A 'Top Chef' goes healthy and goes home. Plus Tom Colicchio on who decides who goes home.
3:35 PM, Jan 26, 2012 • By VICTORINO MATUS
Chicago chef Chris Jones respects the judges' decision, he doesn't harbor any ill will towards his competitors, and as he said on the phone earlier today, "I don't make excuses." That said, when the contestants on Top Chef: Texas were told to create a healthy version of a meal to be served at a block party (sponsored by Healthy Choice), Jones went healthy—a chicken salad sandwich, he points out, that didn't use Hellmann's Mayonnaise. Instead he used tofu as a binding agent, which technically worked. His problem was deciding to premake the sandwiches, which dried up under the hot Texas sun. Looking back, Jones said he should have done it "Subway style," made to order. But there was another problem: A swarm of bees occupied his blender, and Jones is deathly allergic to bees.
One sting and the chef said he'd have swelled up. Two stings and he could've been done for. This explains why his frozen citrus refreshment wasn't blended all that well and why judge Emeril Lagasse complained about a sizable piece of ice that didn't belong there. After a while, Jones said, "they had to shut us down" because of the swarm.
But what bothered Jones most was following through on the challenge and consequently losing. "The challenge was, Can you create something healthy?" which he no doubt did, "and got punished for it." Not that chicken salad was the first thing that came to his mind. Jones first thought cheeseburger but the location didn't have a grill. Then he considered BLT. "It was down to the wire" when Grayson suggested the chicken salad.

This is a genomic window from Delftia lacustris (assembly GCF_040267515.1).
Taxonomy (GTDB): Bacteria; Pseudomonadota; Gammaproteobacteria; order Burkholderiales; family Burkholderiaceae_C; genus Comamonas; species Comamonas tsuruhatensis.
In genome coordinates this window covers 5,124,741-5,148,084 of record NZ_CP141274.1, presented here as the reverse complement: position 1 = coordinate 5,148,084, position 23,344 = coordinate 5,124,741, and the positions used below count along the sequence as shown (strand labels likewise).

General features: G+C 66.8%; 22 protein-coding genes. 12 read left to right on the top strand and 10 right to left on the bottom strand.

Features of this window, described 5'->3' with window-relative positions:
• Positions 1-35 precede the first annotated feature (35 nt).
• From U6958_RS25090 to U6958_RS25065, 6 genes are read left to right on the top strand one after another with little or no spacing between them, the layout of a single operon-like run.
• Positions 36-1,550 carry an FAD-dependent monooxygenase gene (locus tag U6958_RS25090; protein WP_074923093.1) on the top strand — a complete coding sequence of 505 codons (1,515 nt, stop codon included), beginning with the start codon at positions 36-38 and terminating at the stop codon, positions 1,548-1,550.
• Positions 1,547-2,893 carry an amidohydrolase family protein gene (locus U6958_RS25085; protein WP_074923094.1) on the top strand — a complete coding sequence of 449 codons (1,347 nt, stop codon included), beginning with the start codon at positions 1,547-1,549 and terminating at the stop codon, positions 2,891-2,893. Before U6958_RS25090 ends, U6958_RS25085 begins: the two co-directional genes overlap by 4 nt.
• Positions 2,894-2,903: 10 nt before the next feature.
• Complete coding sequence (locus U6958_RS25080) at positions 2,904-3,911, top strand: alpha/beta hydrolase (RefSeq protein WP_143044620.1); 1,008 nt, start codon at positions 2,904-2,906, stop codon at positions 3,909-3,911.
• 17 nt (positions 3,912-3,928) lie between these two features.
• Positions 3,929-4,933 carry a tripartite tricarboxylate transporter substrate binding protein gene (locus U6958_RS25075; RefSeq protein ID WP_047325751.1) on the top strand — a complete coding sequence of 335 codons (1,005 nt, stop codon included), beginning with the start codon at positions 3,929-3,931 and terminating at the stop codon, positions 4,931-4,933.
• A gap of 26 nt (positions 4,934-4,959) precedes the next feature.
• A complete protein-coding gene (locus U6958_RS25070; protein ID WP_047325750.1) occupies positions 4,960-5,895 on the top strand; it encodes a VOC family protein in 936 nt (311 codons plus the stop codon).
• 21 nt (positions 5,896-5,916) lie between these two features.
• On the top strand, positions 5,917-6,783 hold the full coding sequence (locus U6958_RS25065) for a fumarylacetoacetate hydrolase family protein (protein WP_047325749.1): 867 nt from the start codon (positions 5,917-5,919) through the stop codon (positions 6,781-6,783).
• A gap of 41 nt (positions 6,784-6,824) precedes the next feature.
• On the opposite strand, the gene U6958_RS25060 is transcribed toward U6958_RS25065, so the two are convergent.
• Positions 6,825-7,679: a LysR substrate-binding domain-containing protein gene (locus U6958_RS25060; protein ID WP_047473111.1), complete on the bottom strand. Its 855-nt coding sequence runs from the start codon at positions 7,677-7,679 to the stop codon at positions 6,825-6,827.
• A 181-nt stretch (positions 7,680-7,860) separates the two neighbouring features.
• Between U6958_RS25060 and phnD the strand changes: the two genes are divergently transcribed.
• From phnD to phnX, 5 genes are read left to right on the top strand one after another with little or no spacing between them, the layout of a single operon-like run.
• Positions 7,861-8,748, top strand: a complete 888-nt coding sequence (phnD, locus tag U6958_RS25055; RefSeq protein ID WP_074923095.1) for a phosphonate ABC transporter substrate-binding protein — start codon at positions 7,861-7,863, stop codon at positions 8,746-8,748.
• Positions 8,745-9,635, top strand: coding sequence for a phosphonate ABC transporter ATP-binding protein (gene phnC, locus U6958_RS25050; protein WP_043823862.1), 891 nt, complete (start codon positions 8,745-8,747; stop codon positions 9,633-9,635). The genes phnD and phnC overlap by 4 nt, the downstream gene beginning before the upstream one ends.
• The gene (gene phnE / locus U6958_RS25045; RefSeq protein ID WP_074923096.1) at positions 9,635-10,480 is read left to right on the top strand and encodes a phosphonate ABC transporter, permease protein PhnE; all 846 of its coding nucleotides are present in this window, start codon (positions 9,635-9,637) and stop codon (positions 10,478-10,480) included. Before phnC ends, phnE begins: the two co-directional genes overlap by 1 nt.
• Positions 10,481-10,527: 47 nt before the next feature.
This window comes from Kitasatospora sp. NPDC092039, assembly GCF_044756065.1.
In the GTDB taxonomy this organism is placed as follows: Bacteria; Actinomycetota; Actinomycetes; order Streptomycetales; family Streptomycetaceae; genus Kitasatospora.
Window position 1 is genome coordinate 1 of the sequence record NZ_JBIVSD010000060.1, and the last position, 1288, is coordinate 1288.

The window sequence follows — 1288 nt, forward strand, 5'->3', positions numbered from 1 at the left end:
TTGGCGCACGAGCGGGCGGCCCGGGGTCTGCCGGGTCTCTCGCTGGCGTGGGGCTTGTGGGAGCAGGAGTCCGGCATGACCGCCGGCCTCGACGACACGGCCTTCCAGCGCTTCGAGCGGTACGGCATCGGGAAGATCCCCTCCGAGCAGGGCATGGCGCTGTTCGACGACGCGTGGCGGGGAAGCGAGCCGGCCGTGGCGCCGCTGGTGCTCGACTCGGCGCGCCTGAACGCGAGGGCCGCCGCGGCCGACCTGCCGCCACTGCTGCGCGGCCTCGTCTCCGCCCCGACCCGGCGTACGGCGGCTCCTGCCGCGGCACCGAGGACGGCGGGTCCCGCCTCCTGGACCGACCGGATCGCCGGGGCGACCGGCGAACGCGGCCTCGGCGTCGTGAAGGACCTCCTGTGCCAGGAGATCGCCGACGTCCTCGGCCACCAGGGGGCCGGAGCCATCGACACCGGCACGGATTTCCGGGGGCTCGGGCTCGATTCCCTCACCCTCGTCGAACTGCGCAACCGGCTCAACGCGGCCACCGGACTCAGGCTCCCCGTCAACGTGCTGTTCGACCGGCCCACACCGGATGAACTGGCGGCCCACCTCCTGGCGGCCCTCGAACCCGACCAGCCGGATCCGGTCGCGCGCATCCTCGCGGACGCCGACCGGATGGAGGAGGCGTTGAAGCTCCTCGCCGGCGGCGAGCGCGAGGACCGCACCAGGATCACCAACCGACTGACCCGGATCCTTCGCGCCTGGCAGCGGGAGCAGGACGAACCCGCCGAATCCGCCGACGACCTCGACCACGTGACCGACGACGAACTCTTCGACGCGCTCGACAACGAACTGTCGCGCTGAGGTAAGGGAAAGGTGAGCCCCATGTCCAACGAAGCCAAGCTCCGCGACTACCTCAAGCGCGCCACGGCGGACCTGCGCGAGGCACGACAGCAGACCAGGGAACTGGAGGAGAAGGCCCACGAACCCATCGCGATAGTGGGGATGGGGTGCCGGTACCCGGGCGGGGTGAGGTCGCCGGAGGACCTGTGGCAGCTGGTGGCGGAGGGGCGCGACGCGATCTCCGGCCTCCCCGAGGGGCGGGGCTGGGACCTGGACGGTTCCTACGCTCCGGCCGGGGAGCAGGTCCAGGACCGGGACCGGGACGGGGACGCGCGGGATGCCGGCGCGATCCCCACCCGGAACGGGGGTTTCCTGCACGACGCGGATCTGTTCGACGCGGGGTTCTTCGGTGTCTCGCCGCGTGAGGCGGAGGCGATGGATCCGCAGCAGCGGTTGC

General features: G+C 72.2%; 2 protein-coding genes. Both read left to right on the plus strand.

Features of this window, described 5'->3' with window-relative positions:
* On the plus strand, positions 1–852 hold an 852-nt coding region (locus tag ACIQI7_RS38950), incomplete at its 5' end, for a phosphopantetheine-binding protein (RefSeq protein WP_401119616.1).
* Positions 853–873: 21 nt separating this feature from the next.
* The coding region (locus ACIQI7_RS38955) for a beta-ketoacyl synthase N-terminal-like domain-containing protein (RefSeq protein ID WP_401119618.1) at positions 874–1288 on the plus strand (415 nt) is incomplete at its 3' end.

When asked about Last Chance Kitchen and the opportunity to cook his way back into the competition, Jones was not a fan. "When you're done, you're done," he said. "It didn't make sense. Once it's over, it's over."
This morning I spoke on the phone with restaurateur, head judge, and Top Chef producer Tom Colicchio (I could hear his little boys running around the house). He was emphatic that the other producers have absolutely no say in who gets to go—they aren't even allowed to taste the food. There is no script for the decision-making (as opposed to introductions), although they do repeat certain lines if the audio was insufficient or a camera missed something (there are six cameras in the room). The final episode has just been filmed—it took place overseas, which is all he would tell me. As for next season, I suggested Top Chef: New Jersey since he and I are both from the Garden State. He laughed (did he think I was joking?) and said, "Great, and Snookie can be a guest judge!"
How Top Chef came to be and the role Colicchio played in making this enormously popular series will be published in a future item, so stay tuned.
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